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Inside Cole Haan's innovation lab: Inventing dress shoes that feel like sneakers

Source: Cole Haan

Eighty-nine-year-old shoe brand Cole Haan thinks its best bet to stay ahead of the competition is to make dress shoes that feel like you're wearing sneakers.

For anyone who's suffered through the pain, blisters and raw heels that often come with running around in typical high heels and men's dress shoes, it sounds like a dream.

So how did Cole Haan go about inventing a comfortable dress shoe?

To begin with, there was a lot of cutting shoes up to re-think their insides.

Scott Patt, Cole Haan’s vice president of innovation and design.
Source: Cole Haan

"When we started this concept, we took some of our shoes and some of our competitors' shoes and we put them on a bandsaw and cut them in half just to see all of the layers of material," Scott Patt, a visual artist and VP of design and innovation at Cole Haan, tells CNBC.

Patt runs the Cole Haan Innovation & Sports Lifestyle Design Center in Greenland, New Hampshire, where the brand is headquartered. Before joining the team full-time a year and a half ago, he worked as a designer and creative leader for brands such as Nike, Converse and Giorgio Armani.

The innovation center is staffed by 20 employees, ranging from visual designers to mechanical engineers, who take a lot of shoes apart and put new ones back together.

Last week, Cole Haan rolled out its latest innovation: the Grand Revolution line, which includes new takes on men's oxford dress shoes and women's pumps. Both are meant to combine classic style with sneaker-like comfort and retail for $400 a pair.

The Washington Grand
Source: Cole Haan

"We basically took the bottom of a leather men's dress shoe and we cored out the leather," explains Patt, who splits his time between New York City and New Hampshire. "The areas that we took out, we filled with our Grand.OS energy foam."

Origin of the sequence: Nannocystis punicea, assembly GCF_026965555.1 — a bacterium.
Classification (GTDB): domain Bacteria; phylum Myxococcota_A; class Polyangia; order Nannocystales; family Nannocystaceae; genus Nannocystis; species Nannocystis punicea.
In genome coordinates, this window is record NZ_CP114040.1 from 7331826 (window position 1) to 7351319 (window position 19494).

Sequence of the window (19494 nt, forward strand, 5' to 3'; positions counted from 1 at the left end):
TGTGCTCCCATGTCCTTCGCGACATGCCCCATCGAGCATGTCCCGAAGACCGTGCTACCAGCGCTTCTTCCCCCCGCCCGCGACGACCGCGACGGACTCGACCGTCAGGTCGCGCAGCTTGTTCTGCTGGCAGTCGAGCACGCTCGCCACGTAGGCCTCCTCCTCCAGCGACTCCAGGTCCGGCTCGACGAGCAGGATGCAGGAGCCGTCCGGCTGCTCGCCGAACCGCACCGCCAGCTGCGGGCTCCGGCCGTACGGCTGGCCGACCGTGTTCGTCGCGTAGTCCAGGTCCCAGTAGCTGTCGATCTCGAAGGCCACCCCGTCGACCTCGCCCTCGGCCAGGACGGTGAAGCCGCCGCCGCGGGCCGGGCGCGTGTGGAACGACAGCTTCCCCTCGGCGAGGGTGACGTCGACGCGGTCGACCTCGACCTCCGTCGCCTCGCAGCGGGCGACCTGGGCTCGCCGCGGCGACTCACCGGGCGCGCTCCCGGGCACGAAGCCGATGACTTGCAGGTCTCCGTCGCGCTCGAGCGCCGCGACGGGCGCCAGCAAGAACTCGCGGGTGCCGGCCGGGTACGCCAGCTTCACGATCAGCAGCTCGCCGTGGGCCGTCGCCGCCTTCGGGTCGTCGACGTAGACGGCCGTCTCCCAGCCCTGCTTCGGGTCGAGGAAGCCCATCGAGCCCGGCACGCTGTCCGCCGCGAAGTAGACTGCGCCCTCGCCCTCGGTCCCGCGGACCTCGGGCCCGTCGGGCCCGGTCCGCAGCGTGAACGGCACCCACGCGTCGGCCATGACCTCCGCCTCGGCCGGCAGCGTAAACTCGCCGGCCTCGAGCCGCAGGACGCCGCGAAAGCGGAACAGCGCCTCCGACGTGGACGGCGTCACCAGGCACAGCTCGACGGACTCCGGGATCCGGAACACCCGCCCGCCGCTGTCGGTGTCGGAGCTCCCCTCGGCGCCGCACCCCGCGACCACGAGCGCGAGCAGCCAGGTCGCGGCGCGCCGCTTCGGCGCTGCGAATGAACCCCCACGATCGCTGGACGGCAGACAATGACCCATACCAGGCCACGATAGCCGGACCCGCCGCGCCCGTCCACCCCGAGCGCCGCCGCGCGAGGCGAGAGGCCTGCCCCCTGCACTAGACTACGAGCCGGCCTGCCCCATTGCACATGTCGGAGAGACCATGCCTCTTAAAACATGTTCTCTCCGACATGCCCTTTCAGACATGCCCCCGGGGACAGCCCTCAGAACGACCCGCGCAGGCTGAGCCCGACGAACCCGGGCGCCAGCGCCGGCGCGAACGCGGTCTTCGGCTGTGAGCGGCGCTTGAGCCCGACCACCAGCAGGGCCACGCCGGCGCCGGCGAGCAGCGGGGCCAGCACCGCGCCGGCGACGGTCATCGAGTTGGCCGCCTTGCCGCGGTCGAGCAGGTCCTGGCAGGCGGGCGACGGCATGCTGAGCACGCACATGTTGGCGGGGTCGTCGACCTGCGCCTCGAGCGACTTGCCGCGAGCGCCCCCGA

Cole Haan's goals for its comfortable dress shoes are fourfold: to be flexible, breathable, lightweight and well-cushioned. That means the rigid, heavy material that is typically found inside the shoe had to go.

Patt describes the innovation process as "a little bit of a geology experiment. You start scratching your head and wondering, 'Why is that in there?'"

The team asked questions like, "What were the things in there that we didn't need anymore that were antiquated?" says Patt.

Cole Haan's innovation lab is designed for rapid prototyping. There are 3-D printers and laser cutters on site.

It's not all scientific, though. Team members also get out an old-school needle and thread when necessary, and spend time walking around in the prototypes, which they call the "pinky toe test."

Source: Cole Haan

Despite the increased speed of prototyping, it still takes time to reinvent a shoe. All told, it takes Cole Haan between six months and two years to problem solve, iterate, tinker with and finalize a new product line. And that's before the final product even heads to the manufacturer.

In another example of the sort of design developments that Cole Haan's newest shoes have, the decorative perforation on the men's line that characterizes a traditional wing-tip shoe, called broguing, has been replaced by sleek laser cut outs. Patt says these provide breathability and flexibility and serve as a nod to the design of a traditional wing tip.

"We have taken that traditional broguing that you have on a men's dress shoe, and we have turned that into a functional perforation," says Patt.

The laser cutting "alludes to the clash between the traditional detail" and modern technology, which perfectly describes the innovation team's approach.